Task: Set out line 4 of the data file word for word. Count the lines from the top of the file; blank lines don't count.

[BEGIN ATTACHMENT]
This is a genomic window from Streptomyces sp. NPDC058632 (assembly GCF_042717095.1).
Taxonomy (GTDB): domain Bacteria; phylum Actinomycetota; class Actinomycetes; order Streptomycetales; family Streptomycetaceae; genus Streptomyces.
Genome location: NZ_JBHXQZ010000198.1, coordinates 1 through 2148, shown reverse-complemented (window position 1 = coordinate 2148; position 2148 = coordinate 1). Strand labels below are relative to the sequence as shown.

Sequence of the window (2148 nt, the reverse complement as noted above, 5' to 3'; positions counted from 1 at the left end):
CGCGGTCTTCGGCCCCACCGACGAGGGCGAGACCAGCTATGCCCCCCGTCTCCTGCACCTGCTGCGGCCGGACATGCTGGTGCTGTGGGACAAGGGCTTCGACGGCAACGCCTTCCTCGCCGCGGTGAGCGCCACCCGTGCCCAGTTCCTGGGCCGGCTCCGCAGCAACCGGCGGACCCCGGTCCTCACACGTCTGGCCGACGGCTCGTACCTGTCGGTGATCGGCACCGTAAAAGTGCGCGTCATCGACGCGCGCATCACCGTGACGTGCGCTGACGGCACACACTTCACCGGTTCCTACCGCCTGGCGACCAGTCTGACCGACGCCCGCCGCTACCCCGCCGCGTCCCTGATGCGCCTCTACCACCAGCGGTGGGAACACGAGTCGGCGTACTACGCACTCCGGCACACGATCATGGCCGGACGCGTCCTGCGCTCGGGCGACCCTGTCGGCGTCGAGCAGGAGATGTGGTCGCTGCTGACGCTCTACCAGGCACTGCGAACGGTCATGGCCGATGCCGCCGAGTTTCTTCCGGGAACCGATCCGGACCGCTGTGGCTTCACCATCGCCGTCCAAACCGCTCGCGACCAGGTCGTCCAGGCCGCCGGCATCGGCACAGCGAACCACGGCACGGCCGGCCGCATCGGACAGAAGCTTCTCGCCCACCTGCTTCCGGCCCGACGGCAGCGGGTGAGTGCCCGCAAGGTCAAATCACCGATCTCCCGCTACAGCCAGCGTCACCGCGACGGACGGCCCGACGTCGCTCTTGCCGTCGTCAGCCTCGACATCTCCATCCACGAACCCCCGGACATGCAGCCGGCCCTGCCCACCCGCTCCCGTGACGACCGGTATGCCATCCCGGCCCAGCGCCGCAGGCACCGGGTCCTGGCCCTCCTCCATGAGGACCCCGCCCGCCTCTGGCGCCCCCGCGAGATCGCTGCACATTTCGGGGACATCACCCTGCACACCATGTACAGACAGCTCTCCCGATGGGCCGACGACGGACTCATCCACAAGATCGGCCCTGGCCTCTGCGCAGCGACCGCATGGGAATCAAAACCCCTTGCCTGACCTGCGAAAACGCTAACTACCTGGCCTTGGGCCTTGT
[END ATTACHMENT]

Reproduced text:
Sequence of the window (2148 nt, the reverse complement as noted above, 5' to 3'; positions counted from 1 at the left end):